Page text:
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I hear many quants sating that markets change very slowly. This "fact" is even presented as a justification of statistical arbitrage, for example, by affirming that correlations remain roughly the same for long periods, and then insight given by these correlations or by a PCA applied on the correlation matrix is valid through time.

My question is : indeed, correlation matrix does not change on a daily basis, but isn't that due to an estimation bias? When the estimation is based on last 250 days for example, any new day contribution is very small and does not dramatically change the estimator, and real correlation may be much more stochastic than the stable matrix estimated.

If this is the case, how come this artificially stable correlation matrix can give profitable trading strategies relying on it?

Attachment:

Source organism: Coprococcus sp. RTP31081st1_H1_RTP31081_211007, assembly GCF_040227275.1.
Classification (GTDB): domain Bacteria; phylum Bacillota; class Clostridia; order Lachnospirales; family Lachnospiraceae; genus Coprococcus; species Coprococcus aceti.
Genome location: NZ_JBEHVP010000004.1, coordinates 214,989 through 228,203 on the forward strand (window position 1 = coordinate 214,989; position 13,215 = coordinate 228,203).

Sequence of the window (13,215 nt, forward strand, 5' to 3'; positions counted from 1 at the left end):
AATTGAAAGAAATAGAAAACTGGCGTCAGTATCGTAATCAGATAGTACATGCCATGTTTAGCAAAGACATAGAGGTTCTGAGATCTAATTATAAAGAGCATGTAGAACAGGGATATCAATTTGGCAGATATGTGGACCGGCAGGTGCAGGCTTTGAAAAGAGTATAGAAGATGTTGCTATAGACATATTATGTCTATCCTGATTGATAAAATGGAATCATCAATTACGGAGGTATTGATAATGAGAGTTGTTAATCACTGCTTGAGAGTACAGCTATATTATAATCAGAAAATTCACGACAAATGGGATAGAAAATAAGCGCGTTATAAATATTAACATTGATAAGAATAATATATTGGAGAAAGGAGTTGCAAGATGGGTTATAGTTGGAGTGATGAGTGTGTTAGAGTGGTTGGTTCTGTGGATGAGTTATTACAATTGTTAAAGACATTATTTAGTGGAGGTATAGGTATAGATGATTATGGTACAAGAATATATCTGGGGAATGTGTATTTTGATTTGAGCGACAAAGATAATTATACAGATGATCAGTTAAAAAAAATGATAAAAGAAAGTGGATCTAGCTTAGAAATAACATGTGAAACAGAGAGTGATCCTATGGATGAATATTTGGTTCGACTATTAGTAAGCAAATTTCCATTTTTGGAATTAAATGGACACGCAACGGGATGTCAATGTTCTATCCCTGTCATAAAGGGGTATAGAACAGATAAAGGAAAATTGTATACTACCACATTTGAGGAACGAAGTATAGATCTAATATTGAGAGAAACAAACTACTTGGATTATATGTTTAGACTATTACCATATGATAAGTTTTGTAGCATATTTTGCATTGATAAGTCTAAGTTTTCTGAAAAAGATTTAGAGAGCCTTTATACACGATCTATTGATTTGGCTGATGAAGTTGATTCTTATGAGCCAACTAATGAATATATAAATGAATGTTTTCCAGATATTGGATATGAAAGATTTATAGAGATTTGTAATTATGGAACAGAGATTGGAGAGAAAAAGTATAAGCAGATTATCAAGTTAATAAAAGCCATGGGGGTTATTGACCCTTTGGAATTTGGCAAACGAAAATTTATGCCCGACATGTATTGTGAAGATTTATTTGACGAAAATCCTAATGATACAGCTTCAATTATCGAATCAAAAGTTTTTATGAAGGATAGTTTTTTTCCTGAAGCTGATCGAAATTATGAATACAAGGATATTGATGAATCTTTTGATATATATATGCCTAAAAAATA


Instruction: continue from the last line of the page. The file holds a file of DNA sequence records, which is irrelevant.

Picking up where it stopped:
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One easy way to cross-check that is to compute option implied correlations. Those correlations are model free and only depend on the current day option prices and they are indeed stable.

For a nice article on computing option implied correlations check Vilkov's website he has several articles discussing option implied correlations. http://www.vilkov.net/www/content/research

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  • $\begingroup$ Those implied correlation are stable just because all banks estimate correlation in the same manner and inject the same figures in the same models. We are in a circular problem with implied correlation. My question deals with correlation of actual time series of prices. $\endgroup$ – volatile Jul 27 '15 at 2:23
  • $\begingroup$ This has nothing to do with banks. These are correlations implied by the options market, in which all people can trade. There is no circularity whatsoever because this calculations are $model-free$ ! They do not depend on any model!! $\endgroup$ – phdstudent Jul 27 '15 at 8:04

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